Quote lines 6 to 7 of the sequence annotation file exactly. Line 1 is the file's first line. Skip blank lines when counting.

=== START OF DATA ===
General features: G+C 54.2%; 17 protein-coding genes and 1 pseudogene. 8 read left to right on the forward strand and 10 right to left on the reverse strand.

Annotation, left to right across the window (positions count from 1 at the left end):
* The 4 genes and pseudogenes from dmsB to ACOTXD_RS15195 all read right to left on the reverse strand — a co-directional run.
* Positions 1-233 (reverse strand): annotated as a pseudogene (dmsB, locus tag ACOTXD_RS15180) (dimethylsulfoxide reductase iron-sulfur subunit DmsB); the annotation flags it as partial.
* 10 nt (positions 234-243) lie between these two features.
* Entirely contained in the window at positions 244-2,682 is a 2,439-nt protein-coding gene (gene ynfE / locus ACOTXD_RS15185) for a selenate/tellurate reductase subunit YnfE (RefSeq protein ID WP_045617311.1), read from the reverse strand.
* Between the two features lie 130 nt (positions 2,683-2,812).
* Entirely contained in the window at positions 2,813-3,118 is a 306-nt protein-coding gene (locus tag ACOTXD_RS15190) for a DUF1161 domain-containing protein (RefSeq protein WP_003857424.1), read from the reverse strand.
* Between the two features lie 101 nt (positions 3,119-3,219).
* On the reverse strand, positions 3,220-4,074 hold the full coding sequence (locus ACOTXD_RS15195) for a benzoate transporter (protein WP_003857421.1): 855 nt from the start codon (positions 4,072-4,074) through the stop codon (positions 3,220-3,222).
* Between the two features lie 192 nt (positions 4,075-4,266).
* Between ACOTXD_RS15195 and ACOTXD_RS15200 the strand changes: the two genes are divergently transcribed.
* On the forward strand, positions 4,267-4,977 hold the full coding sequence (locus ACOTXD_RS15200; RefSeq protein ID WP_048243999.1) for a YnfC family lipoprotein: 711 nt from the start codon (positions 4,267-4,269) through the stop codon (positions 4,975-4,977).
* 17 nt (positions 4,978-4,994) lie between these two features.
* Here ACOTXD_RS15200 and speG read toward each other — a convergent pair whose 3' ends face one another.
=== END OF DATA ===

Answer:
* Entirely contained in the window at positions 244-2,682 is a 2,439-nt protein-coding gene (gene ynfE / locus ACOTXD_RS15185) for a selenate/tellurate reductase subunit YnfE (RefSeq protein ID WP_045617311.1), read from the reverse strand.
* Between the two features lie 130 nt (positions 2,683-2,812).